The term honey fungus may sound tasty, but not everyone is a fan of these honey-colored mushrooms. A voracious consumer of both living and dead plant matter, finding them in your garden could signal a serious problem.
These mushrooms belong to the genus Armillaria, which is made up of different species of parasitic fungi that love to feast on wood. They cause a white rot in trees and plant roots that can be quite destructive.
The fruiting bodies of the fungus, known as honey mushrooms, may not be welcome in the garden but they are at the dinner table. Many people enjoy their nutty and sweet flavor, and their chewy texture also allows them to remain firm during longer cooking times.
Let's look at the honey fungus in greater detail. We'll start with some basic facts and move on to honey mushroom identification. Proper identification of these mushrooms is crucial, as they have several poisonous look alikes. Finally we'll end with some info on honey mushrooms at the table.
Honey fungus identification can be very difficult. There are many look alikes, several of them quite poisonous.
I strongly encourage showing any honey mushrooms you find to an expert before eating them if you're not experienced. Don't rely solely on what you've read here. This is not a beginner mushroom.
White. I'm mentioning spore print first because taking a spore print is essential when identifying honey fungus. This will help you eliminate the possibility that what you actually have is the deadly Galerina marginata, which has a brown spore print.
The caps are convex to flat once mature, around 1 - 4 inches across. Colors range from yellowish to varying shades of brown. Some species have scales on the cap.
Long and whitish with a ring around the upper stem. This ring is a remnant of the partial veil, the piece of tissue that covers the gills when young. There is no bulb around the base of the stem.
Another important honey mushroom identification feature is the attachment of the gills. They should be attached directly to the stem and sometimes begin to run down it. Always inspect the gill attachment on these mushrooms.
Time of Year
Late summer to fall
Rhizo-what!? Honey mushrooms infect trees and plants by sending out long, black cords known as rhizomorphs (see picture at right). They twist and turn like tentacles.
You can usually find the rhizomorphs by looking at the surface of nearby trees or logs. Do note that the presence or absense of them does not guarantee a correct identification. A spore print should still be taken!
Yes, these mushrooms are edible. They have, as you can imagine, a slightly sweet taste along with a chewy, first texture.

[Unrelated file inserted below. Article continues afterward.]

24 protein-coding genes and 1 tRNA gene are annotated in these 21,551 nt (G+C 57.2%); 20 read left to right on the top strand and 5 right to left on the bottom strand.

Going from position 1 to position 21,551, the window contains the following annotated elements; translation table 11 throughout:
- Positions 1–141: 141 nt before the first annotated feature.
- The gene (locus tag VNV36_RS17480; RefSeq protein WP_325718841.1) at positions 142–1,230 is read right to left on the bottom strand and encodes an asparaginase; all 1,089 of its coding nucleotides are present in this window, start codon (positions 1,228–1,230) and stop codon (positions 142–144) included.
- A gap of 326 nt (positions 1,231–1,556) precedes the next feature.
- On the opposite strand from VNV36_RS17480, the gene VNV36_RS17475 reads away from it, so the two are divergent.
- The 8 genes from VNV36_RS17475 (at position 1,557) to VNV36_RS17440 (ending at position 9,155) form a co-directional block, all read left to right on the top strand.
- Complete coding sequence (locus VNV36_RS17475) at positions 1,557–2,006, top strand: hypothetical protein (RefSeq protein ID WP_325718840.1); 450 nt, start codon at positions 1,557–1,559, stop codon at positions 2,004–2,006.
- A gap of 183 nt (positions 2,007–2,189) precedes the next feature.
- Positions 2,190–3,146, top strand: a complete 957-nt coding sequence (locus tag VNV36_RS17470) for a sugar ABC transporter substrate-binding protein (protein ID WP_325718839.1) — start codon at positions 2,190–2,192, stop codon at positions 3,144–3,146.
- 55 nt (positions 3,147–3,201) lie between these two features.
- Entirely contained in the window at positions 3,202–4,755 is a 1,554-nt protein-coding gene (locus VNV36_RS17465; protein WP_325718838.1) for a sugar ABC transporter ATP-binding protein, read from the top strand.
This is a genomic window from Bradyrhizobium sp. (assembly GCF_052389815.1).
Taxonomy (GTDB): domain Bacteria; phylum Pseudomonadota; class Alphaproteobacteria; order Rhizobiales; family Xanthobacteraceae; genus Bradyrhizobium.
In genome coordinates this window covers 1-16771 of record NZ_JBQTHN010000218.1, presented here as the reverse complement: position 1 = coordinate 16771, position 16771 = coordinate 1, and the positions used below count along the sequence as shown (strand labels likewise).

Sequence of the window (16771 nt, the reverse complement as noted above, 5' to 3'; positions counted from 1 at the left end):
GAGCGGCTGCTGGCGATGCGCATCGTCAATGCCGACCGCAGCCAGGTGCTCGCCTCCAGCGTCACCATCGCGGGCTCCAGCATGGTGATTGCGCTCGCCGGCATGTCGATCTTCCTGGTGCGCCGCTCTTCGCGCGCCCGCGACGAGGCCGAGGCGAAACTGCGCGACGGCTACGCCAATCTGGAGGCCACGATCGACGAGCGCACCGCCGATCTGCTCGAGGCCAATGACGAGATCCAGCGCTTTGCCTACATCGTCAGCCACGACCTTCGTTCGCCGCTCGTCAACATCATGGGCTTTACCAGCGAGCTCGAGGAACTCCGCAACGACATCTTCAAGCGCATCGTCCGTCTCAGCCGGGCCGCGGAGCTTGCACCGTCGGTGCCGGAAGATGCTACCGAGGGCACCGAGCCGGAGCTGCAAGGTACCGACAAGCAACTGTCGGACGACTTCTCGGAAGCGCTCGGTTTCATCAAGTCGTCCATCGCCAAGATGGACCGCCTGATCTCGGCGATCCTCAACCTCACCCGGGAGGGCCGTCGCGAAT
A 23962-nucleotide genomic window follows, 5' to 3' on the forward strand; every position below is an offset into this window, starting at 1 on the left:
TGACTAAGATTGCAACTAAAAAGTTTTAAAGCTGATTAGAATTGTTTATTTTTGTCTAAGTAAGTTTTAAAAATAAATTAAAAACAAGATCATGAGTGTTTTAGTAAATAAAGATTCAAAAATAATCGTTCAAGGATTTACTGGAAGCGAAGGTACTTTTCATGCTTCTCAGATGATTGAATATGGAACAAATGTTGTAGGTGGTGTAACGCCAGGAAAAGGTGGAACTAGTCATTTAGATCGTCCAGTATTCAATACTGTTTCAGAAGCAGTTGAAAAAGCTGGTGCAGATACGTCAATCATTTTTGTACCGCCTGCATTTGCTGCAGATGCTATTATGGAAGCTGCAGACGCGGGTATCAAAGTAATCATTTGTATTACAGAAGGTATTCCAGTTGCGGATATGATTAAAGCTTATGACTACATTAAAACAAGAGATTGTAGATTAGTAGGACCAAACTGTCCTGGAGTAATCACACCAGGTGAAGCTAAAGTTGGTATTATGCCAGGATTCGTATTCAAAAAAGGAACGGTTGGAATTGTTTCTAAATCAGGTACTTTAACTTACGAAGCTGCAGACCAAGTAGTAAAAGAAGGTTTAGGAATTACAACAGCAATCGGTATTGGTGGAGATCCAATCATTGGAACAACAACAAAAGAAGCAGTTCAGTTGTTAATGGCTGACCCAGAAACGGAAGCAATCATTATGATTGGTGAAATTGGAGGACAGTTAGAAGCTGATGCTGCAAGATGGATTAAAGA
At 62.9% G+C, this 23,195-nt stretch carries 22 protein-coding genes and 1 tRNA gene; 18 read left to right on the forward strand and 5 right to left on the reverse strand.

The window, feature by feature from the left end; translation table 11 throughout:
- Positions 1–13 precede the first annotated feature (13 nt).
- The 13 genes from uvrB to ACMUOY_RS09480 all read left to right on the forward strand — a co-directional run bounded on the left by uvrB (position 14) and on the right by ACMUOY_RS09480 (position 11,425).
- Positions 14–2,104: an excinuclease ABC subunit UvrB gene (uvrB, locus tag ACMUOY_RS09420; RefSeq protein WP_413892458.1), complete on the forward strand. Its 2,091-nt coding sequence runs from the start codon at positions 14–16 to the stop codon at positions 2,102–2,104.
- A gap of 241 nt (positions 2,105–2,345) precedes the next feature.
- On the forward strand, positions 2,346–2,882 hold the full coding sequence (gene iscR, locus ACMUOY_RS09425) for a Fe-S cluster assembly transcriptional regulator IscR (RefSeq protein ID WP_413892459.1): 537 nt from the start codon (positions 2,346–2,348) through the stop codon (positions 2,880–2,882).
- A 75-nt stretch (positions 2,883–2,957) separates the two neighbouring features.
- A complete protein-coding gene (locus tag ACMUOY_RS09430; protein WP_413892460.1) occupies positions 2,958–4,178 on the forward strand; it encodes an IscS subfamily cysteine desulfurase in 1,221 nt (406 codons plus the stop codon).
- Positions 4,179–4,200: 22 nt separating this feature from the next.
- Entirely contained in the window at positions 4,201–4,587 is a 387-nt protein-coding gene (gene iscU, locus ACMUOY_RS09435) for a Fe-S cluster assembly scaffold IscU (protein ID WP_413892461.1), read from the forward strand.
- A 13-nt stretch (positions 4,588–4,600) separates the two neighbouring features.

Yet despite the appealing name, these mushrooms can also be slightly bitter and are known to cause some gastric distress. That's why many people recommend parboiling them for one or two minutes before cooking. Parboiling is the process of partially cooking something in boiling water but removing it before it cooks all the way.
To parboil honey fungus, fill a pot with water and bring it to a boil. Toss in your mushrooms and let them cook for one minute, two tops. Then drain them and run cold water over them so they don't cook further and become mushy.
Parboiling removes some of the stomach irritants and bitterness. After that they can be wiped off and sliced for cooking. The stems of these mushrooms can be quite tough, and some people prefer to discard them.
Honey mushrooms go well with pasta dishes, stuffings, and soups. Adding them to French onion soup will create a wonderfully earthy/sweet taste to the soup's normal saltiness. They're also good when sauteed on their own.
Be sure to cook these mushrooms well, as they may still cause you to get sick. Also, only eat a small amount if trying them for the first time.
As you can see, the honey fungus is comprised of some fascinating species!
If you need a good mushroom identification book, check out the National Audubon Society Field Guide to North American Mushrooms (National Audubon Society Field Guides) .
The first picture was taken by Julio Reis and is from Wikipedia under the Creative Commons Attribution ShareAlike 2.5 License.
The second picture was taken by Markus Hagenlocher and is from Wikipedia under the GNU Free Documentation License.
The third picture was taken by Strobilomyces and is from Wikipedia under the GNU Free Documentation License.
The fourth picture was taken by Eric Steinert and is from Wikipedia under the GNU Free Documentation License.